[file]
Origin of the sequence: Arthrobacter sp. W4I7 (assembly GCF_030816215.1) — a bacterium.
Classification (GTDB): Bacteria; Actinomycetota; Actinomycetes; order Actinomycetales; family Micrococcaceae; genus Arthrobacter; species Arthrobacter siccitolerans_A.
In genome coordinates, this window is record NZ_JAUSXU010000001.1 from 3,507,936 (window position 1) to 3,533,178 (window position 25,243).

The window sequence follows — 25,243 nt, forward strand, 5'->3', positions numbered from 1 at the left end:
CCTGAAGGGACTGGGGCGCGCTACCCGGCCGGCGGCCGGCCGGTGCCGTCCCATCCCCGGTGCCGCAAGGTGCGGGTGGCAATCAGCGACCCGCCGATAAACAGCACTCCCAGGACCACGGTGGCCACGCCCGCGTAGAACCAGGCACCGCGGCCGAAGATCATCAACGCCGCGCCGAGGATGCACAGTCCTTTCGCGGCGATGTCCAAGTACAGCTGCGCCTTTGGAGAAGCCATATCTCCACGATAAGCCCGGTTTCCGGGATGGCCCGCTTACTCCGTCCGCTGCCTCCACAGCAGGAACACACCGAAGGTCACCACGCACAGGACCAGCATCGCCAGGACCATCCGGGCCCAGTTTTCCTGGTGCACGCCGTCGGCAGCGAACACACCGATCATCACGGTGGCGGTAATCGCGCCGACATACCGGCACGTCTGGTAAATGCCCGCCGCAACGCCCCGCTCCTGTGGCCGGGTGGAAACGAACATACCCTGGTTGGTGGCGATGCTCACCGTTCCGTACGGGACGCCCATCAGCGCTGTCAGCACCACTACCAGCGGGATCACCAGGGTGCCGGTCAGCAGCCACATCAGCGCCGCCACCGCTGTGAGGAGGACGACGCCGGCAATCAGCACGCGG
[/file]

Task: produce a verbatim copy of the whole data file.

Origin of the sequence: Arthrobacter sp. W4I7 (assembly GCF_030816215.1) — a bacterium.
Classification (GTDB): Bacteria; Actinomycetota; Actinomycetes; order Actinomycetales; family Micrococcaceae; genus Arthrobacter; species Arthrobacter siccitolerans_A.
In genome coordinates, this window is record NZ_JAUSXU010000001.1 from 3,507,936 (window position 1) to 3,533,178 (window position 25,243).

The window sequence follows — 25,243 nt, forward strand, 5'->3', positions numbered from 1 at the left end:
CCTGAAGGGACTGGGGCGCGCTACCCGGCCGGCGGCCGGCCGGTGCCGTCCCATCCCCGGTGCCGCAAGGTGCGGGTGGCAATCAGCGACCCGCCGATAAACAGCACTCCCAGGACCACGGTGGCCACGCCCGCGTAGAACCAGGCACCGCGGCCGAAGATCATCAACGCCGCGCCGAGGATGCACAGTCCTTTCGCGGCGATGTCCAAGTACAGCTGCGCCTTTGGAGAAGCCATATCTCCACGATAAGCCCGGTTTCCGGGATGGCCCGCTTACTCCGTCCGCTGCCTCCACAGCAGGAACACACCGAAGGTCACCACGCACAGGACCAGCATCGCCAGGACCATCCGGGCCCAGTTTTCCTGGTGCACGCCGTCGGCAGCGAACACACCGATCATCACGGTGGCGGTAATCGCGCCGACATACCGGCACGTCTGGTAAATGCCCGCCGCAACGCCCCGCTCCTGTGGCCGGGTGGAAACGAACATACCCTGGTTGGTGGCGATGCTCACCGTTCCGTACGGGACGCCCATCAGCGCTGTCAGCACCACTACCAGCGGGATCACCAGGGTGCCGGTCAGCAGCCACATCAGCGCCGCCACCGCTGTGAGGAGGACGACGCCGGCAATCAGCACGCGG